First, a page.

6 - 7
FATMAP difficulty grade
NOTE: The forest service suggests you may need a 4x4 to do the final 2 miles to the trailhead. This out and back/loop takes you first up to Josephine Saddle via the Josephine Cyn trail and then loops around and includes the Mt.
Modify to your hearts content.
I've done the summit loop both with and without summiting.
From the Forest Service Josephine Cyn Tr.
description: This trail not only provides a great hike or ride, but the drive to the trailhead is well worth taking in its own right.
That drive leads through a scenic countryside steeped in history that’s dotted with ranches, mines and ghost towns.
The temptation is great to do a lot of exploring along the way, but the signs that tell you not to trespass are serious.
Look and enjoy and keep on driving.
Once you get to the Josephine Canyon Trail you should really be primed for a great trip, and you won’t be disappointed.
The trail follows Josephine Creek for much of its journey, and if the creek is running you’ll be treated to waterfalls and cascades flowing through a riparian area lush with greenery.
Keep an eye out for nature’s residents here.
Deer are quite plentiful in the area and are usually very cooperative in remaining watchably still.
Other animals you might see among the grapevines and sycamores include javelina and coatimundi and, of course, the members of the diverse songbird population for which the Santa Ritas are famous.
The trail steepens as the canyon climbs the mountainside, with an occasional switchback thrown in for good measure.
Wrightson and Josephine Peak loom larger on the horizon as you get closer to them, while Mt.
Hopkins with its observatory shining in the sun dominates the view to the west.
As you near Josephine Saddle, turn around and look at the canyon you’ve just traveled; it frames good views of the Sonoita area and the Patagonia Mountains.
At Josephine Saddle, the Super Trail loops around the south side of the mountain through even more arid country, while Old Baldy switchbacks through thickets of New Mexico locust on a west-facing slope to Baldy Saddle.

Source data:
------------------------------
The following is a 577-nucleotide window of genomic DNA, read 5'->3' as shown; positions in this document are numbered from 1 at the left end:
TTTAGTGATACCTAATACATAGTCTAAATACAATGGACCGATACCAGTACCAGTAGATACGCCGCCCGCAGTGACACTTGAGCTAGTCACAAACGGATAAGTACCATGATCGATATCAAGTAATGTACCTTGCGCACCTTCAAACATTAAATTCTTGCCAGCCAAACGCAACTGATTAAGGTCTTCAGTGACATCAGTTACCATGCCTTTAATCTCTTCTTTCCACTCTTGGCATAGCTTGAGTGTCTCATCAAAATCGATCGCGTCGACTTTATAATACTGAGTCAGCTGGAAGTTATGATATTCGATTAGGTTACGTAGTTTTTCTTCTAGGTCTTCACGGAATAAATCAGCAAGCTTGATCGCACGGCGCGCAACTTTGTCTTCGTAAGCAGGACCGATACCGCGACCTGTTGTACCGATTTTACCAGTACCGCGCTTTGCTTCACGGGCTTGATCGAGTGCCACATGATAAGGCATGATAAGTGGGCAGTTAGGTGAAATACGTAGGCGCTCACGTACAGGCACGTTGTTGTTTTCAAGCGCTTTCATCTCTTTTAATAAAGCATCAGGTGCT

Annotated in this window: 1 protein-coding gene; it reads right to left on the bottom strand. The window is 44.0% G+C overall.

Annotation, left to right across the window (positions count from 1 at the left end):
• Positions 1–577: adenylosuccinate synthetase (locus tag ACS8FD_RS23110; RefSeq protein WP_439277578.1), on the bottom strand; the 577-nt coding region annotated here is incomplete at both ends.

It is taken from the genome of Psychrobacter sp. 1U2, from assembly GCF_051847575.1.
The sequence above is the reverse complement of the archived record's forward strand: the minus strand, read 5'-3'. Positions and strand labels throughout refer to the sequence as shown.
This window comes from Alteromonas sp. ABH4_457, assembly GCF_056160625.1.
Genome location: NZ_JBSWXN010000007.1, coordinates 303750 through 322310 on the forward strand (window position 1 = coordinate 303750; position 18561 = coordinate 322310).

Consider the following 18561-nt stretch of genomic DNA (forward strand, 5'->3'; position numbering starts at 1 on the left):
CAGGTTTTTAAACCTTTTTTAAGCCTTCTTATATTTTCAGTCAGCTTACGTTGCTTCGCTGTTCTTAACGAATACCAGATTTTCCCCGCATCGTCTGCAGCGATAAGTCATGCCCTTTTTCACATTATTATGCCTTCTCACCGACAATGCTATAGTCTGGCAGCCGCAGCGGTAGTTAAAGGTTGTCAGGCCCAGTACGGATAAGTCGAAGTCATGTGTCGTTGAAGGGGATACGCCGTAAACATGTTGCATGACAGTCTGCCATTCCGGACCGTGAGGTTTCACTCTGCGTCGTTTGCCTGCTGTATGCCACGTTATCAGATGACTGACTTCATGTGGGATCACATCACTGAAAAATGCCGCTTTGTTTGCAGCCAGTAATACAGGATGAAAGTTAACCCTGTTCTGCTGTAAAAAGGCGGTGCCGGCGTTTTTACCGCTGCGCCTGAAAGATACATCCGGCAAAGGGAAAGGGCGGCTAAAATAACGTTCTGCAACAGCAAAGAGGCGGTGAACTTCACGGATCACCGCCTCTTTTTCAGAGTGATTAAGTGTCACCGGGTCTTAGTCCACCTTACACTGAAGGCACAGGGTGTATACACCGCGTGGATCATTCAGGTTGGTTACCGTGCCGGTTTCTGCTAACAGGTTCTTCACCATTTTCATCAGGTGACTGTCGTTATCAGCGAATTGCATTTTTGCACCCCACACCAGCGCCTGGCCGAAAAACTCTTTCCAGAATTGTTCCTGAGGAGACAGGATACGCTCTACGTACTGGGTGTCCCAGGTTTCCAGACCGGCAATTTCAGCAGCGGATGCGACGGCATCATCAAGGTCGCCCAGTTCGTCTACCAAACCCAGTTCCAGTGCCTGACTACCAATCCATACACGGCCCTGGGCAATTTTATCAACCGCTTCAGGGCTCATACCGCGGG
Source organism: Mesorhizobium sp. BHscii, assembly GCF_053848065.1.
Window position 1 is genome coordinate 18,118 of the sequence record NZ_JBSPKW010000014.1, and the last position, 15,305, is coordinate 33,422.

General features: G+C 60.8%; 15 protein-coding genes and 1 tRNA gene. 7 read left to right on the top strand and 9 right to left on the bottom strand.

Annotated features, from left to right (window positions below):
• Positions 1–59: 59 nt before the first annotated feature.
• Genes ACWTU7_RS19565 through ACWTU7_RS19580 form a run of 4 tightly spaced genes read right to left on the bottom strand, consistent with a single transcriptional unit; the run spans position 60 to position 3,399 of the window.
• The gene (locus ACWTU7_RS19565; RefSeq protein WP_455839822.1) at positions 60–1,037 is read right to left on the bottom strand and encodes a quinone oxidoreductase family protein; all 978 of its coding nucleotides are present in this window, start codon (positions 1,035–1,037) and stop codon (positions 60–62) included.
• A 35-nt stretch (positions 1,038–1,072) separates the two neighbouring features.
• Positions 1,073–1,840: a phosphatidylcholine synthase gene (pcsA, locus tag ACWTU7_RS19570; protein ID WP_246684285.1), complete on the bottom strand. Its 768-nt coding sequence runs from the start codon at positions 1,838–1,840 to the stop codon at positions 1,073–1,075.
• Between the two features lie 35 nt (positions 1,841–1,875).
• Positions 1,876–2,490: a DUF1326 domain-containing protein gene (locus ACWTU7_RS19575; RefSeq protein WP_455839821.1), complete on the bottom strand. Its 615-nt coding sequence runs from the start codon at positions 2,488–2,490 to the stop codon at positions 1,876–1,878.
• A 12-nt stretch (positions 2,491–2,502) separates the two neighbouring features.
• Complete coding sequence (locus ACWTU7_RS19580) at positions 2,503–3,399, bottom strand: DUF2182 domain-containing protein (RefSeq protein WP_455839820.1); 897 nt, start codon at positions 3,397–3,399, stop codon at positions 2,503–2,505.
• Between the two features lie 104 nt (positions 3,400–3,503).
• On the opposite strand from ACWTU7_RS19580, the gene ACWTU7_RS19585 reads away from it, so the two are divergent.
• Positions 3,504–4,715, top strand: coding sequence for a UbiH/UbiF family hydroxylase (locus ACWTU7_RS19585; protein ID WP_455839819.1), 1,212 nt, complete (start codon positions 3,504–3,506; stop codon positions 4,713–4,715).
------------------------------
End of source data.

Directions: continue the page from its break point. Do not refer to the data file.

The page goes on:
The last mile to the summit of Mt.
Wrightson via the Crest Trail #144 is the same no matter which trail you’ve followed to the saddle.
The views from the summit are, to say the least, breathtaking.
The Santa Catalinas near Tucson, Mt.
Graham to the east, and the high peaks of the Huachucas to the southeast combine with sweeping views of the Santa Cruz and San Pedro valleys to form a 360° panorama.
Actually, you don’t even have to go all the way to the top to enjoy great views.
Many of these landmarks are visible from dozens of overlooks along both trails.
And while you’re at it, remember that all that’s worth seeing here is not in the distance.
The birdwatchers heaven that exists in Madera Canyon extends up the mountain into this area where, in addition to the birds, you have a chance to see Coues white-tailed deer, black bear and even mountain lion.
The trails also boast an impressive potpourri of tree species characteristic of southeastern Arizona including Arizona, Apache and Chihuahua pines, as well as Arizona madrone and a variety of oaks. Directions: From 4th Avenue and AZ Hwy 82 in Patagonia drive north 2 blocks and turn left on Pennsylvania Avenue.
Cross Sonoita Creek and continue west through the Nature Conservancy area to the National Forest boundary where the road you’re traveling becomes FR 143.
Bear left on FR 143 at the Squaw Gulch intersection.
Continue to Alto Townsite then beyond 2 more miles to a point where FR 143 turns left onto Bull Springs Road.
Continue straight on FR 4082 about 2 miles to the trailhead.
If you don’t have a 4-wheel drive vehicle, it may be best to walk these last two miles.